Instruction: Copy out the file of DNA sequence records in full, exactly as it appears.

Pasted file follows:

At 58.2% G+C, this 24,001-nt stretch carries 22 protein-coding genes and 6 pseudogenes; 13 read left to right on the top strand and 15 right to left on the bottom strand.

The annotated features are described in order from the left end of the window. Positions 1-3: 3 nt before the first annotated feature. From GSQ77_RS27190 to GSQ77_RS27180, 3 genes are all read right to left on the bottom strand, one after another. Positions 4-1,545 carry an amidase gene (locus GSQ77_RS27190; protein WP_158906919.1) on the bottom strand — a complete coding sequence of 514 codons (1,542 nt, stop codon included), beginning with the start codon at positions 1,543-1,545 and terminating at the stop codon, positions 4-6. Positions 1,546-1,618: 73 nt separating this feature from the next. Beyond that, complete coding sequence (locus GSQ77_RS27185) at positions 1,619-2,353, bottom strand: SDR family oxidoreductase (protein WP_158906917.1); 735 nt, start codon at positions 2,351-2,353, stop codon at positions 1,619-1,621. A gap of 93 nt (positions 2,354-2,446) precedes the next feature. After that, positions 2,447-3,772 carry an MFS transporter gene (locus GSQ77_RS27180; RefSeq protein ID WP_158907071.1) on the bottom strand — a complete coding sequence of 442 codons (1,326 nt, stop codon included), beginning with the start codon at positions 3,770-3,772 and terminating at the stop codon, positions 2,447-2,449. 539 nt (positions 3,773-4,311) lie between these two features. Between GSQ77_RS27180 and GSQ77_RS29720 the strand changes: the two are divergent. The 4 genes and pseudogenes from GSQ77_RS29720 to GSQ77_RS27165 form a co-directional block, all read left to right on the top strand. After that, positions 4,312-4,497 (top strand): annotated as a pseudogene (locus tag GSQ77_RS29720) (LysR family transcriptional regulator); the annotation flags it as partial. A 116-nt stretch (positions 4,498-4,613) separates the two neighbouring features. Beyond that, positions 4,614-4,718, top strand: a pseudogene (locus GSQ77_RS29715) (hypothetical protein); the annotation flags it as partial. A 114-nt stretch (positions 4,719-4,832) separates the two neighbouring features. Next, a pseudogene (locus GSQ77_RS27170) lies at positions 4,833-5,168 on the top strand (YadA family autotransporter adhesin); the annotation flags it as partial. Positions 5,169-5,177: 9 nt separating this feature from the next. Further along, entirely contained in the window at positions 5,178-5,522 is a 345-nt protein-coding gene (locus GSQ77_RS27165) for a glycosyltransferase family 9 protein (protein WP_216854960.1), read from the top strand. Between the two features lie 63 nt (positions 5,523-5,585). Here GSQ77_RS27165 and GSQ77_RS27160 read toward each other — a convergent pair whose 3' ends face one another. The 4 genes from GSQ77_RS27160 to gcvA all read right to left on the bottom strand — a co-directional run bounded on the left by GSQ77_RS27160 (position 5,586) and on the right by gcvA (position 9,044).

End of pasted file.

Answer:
At 58.2% G+C, this 24,001-nt stretch carries 22 protein-coding genes and 6 pseudogenes; 13 read left to right on the top strand and 15 right to left on the bottom strand.

The annotated features are described in order from the left end of the window. Positions 1-3: 3 nt before the first annotated feature. From GSQ77_RS27190 to GSQ77_RS27180, 3 genes are all read right to left on the bottom strand, one after another. Positions 4-1,545 carry an amidase gene (locus GSQ77_RS27190; protein WP_158906919.1) on the bottom strand — a complete coding sequence of 514 codons (1,542 nt, stop codon included), beginning with the start codon at positions 1,543-1,545 and terminating at the stop codon, positions 4-6. Positions 1,546-1,618: 73 nt separating this feature from the next. Beyond that, complete coding sequence (locus GSQ77_RS27185) at positions 1,619-2,353, bottom strand: SDR family oxidoreductase (protein WP_158906917.1); 735 nt, start codon at positions 2,351-2,353, stop codon at positions 1,619-1,621. A gap of 93 nt (positions 2,354-2,446) precedes the next feature. After that, positions 2,447-3,772 carry an MFS transporter gene (locus GSQ77_RS27180; RefSeq protein ID WP_158907071.1) on the bottom strand — a complete coding sequence of 442 codons (1,326 nt, stop codon included), beginning with the start codon at positions 3,770-3,772 and terminating at the stop codon, positions 2,447-2,449. 539 nt (positions 3,773-4,311) lie between these two features. Between GSQ77_RS27180 and GSQ77_RS29720 the strand changes: the two are divergent. The 4 genes and pseudogenes from GSQ77_RS29720 to GSQ77_RS27165 form a co-directional block, all read left to right on the top strand. After that, positions 4,312-4,497 (top strand): annotated as a pseudogene (locus tag GSQ77_RS29720) (LysR family transcriptional regulator); the annotation flags it as partial. A 116-nt stretch (positions 4,498-4,613) separates the two neighbouring features. Beyond that, positions 4,614-4,718, top strand: a pseudogene (locus GSQ77_RS29715) (hypothetical protein); the annotation flags it as partial. A 114-nt stretch (positions 4,719-4,832) separates the two neighbouring features. Next, a pseudogene (locus GSQ77_RS27170) lies at positions 4,833-5,168 on the top strand (YadA family autotransporter adhesin); the annotation flags it as partial. Positions 5,169-5,177: 9 nt separating this feature from the next. Further along, entirely contained in the window at positions 5,178-5,522 is a 345-nt protein-coding gene (locus GSQ77_RS27165) for a glycosyltransferase family 9 protein (protein WP_216854960.1), read from the top strand. Between the two features lie 63 nt (positions 5,523-5,585). Here GSQ77_RS27165 and GSQ77_RS27160 read toward each other — a convergent pair whose 3' ends face one another. The 4 genes from GSQ77_RS27160 to gcvA all read right to left on the bottom strand — a co-directional run bounded on the left by GSQ77_RS27160 (position 5,586) and on the right by gcvA (position 9,044).